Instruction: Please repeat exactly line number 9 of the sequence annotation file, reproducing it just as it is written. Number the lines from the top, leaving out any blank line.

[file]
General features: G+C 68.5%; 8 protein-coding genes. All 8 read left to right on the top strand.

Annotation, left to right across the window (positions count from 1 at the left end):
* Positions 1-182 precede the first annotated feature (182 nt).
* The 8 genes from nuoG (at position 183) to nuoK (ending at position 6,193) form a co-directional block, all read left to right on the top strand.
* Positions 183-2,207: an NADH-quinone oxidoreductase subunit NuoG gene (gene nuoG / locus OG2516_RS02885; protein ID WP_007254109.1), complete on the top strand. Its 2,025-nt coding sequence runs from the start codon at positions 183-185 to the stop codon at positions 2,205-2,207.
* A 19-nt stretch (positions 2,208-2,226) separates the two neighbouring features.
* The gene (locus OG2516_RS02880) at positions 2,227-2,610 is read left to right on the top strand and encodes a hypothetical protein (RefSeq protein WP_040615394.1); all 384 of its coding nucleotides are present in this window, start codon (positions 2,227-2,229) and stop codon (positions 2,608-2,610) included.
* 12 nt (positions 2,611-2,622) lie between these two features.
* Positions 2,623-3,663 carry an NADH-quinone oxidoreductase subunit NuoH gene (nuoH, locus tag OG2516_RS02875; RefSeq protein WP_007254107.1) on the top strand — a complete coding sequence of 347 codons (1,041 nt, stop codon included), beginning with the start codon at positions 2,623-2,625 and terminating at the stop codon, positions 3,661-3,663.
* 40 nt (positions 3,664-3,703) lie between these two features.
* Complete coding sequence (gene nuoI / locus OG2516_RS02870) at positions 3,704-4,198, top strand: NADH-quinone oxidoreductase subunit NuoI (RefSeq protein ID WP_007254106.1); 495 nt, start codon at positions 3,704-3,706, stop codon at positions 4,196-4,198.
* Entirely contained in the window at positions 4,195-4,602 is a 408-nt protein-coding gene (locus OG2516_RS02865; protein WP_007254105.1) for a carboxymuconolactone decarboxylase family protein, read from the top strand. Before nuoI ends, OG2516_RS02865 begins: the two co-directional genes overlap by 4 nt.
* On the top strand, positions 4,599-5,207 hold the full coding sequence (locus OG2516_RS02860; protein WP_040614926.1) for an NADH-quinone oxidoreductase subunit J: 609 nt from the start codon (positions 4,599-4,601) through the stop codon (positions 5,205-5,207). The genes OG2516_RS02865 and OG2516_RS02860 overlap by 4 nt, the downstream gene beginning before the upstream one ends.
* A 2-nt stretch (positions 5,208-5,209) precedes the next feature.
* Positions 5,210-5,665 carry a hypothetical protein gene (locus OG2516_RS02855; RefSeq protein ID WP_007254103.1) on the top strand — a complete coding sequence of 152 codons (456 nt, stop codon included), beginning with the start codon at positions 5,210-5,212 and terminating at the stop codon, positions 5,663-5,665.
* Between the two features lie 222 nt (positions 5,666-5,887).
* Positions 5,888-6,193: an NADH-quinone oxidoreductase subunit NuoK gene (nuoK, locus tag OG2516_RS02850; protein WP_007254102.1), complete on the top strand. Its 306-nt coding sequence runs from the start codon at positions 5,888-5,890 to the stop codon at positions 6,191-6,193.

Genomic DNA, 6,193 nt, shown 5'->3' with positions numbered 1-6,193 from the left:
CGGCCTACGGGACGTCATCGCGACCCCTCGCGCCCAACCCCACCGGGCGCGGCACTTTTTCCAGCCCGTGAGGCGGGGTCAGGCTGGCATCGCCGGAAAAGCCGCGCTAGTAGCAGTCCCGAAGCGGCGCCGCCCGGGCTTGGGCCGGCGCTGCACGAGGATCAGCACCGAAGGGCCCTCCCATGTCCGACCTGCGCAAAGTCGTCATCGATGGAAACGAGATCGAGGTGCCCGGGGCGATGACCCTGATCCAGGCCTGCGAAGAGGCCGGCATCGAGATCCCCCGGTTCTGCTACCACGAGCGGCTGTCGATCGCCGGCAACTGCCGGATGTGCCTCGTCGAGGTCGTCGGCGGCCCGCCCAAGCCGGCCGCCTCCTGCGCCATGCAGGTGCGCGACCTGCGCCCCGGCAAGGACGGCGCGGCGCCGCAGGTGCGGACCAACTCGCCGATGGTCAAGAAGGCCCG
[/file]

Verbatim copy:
* Positions 2,623-3,663 carry an NADH-quinone oxidoreductase subunit NuoH gene (nuoH, locus tag OG2516_RS02875; RefSeq protein WP_007254107.1) on the top strand — a complete coding sequence of 347 codons (1,041 nt, stop codon included), beginning with the start codon at positions 2,623-2,625 and terminating at the stop codon, positions 3,661-3,663.